He would have enjoyed snow, which was clean and pure and forgiving, but snow seldom fell in southern England. Farther north, in Scotland or Northumbria, soft white flakes might be floating silent from the sky. In London, the weather was merely miserable.
In a few weeks it would be Christmas, doubtless a drab, wet one, and Randolph was not sure which thought was more depressing: the rain or the holiday. As a boy growing up on the great estate of Dunbar, he had loved Christmas, had ached with excitement from the celebrations and the sense of magic in the air.
Randolph and his older brother, Edward, more formally known as Lord Westkirk, would burrow into the Dunbar kitchens with the glee of all small boys. There they stole currants and burned their fingers on hot pastries until chased out by the cook, who had a fondness for children except when a holiday feast was threatened.
Dunbar had been a happy house then. Indeed, it still was. Randolph’s parents, the Marquess and Marchioness of Kinross, enjoyed robust good health and liked nothing better than having their family about them. Edward and his wife and three children would be at Dunbar for Christmas, as would numerous other Lennoxes. The great house would be drenched with love and laughter and happiness. It was expected that Randolph would be there as cherished son and brother, uncle and cousin.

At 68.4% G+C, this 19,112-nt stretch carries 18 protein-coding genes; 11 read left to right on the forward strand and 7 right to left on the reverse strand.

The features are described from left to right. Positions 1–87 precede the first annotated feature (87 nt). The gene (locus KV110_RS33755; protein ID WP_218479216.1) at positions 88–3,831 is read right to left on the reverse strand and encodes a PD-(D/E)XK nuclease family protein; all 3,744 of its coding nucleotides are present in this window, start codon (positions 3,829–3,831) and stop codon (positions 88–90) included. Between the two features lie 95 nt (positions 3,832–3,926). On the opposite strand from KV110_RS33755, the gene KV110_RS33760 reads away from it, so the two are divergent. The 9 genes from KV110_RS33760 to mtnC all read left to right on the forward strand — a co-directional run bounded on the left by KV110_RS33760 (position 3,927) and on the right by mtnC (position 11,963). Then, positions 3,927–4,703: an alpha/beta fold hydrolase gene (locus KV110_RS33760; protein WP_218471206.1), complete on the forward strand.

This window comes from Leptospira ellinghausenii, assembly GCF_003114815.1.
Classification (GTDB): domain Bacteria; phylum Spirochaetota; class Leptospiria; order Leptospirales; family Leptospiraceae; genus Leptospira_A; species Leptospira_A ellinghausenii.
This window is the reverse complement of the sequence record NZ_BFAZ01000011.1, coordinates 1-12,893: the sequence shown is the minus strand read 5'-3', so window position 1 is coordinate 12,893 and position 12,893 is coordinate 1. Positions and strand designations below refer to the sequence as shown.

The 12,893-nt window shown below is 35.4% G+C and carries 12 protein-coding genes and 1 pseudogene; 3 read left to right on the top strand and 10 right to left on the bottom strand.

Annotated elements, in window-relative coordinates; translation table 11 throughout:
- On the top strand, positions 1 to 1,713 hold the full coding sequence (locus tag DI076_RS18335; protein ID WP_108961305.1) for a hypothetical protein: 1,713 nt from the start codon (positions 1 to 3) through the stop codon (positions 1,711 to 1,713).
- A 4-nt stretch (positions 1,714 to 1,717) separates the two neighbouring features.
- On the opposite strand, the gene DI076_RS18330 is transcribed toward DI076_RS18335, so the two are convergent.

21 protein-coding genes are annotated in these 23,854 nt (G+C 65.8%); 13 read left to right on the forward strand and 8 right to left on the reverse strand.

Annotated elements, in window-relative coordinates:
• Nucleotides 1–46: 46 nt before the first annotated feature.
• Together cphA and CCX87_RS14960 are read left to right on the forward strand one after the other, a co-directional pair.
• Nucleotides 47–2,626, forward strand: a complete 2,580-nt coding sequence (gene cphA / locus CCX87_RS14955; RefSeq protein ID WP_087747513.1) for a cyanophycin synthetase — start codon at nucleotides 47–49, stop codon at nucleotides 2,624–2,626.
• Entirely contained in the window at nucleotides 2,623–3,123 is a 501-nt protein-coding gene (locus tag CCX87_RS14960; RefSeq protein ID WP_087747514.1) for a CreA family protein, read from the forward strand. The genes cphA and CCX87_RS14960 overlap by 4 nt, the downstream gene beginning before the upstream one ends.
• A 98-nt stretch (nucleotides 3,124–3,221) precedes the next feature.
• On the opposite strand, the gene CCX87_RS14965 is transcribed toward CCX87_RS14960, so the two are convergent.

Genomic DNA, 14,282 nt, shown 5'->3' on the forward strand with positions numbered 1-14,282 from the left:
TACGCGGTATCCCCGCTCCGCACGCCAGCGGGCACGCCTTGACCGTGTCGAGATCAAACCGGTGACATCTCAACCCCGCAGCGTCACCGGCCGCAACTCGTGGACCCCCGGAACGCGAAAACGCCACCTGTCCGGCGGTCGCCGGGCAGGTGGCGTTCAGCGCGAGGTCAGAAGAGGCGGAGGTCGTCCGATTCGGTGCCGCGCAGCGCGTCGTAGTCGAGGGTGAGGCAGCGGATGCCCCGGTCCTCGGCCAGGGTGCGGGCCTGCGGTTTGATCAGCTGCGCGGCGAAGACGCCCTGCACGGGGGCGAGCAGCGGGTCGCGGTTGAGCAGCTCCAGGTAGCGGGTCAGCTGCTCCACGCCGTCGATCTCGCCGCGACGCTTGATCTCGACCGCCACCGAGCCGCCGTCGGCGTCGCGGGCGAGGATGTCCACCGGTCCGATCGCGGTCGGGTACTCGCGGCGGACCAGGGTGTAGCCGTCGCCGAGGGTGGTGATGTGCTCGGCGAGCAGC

He couldn’t bear the thought.
It was only mid-afternoon, but the light was already failing because of the rain. Randolph studied his reflection in the darkening window glass with detachment. Above average height, dark gold hair, slate-blue eyes, regular features. During their courtship, his wife had said that he looked like a Greek god. It had been a sad disappointment to her when he had proved merely human, and not an especially dashing specimen at that.
He did not have to spend Christmas at Dunbar. There were other houses, other friends, more distant relations, who would welcome him for the holidays, but he no more wished to go to any of them than to his father’s house. He did not want to be an outsider at the feast of other people’s happiness. Neither did he want the good-hearted matchmakers of his acquaintance trying to find him another wife.
What did he want? Sunshine and anonymity. Bright skies, warm air, a place where no one knew or cared who he was.
An absurd idea. He could not just pack up and run off on impulse.
Why not indeed? First with surprise, then excitement, Randolph realized that there was nothing to stop him from leaving England. Winter was a quiet time at his estate, and his presence was not required. Now that the long wars were done, the Continent awaited, beckoning staid Englishmen to sample its decadent charms. If he answered that siren call, his family would regret his absence, but he would not be missed, not really. His presence was essential to no one’s happiness.
Quickly, before the impulse could dissipate, he turned from the window. “Burns, commence packing. Tomorrow we shall take ship to the Mediterranean.”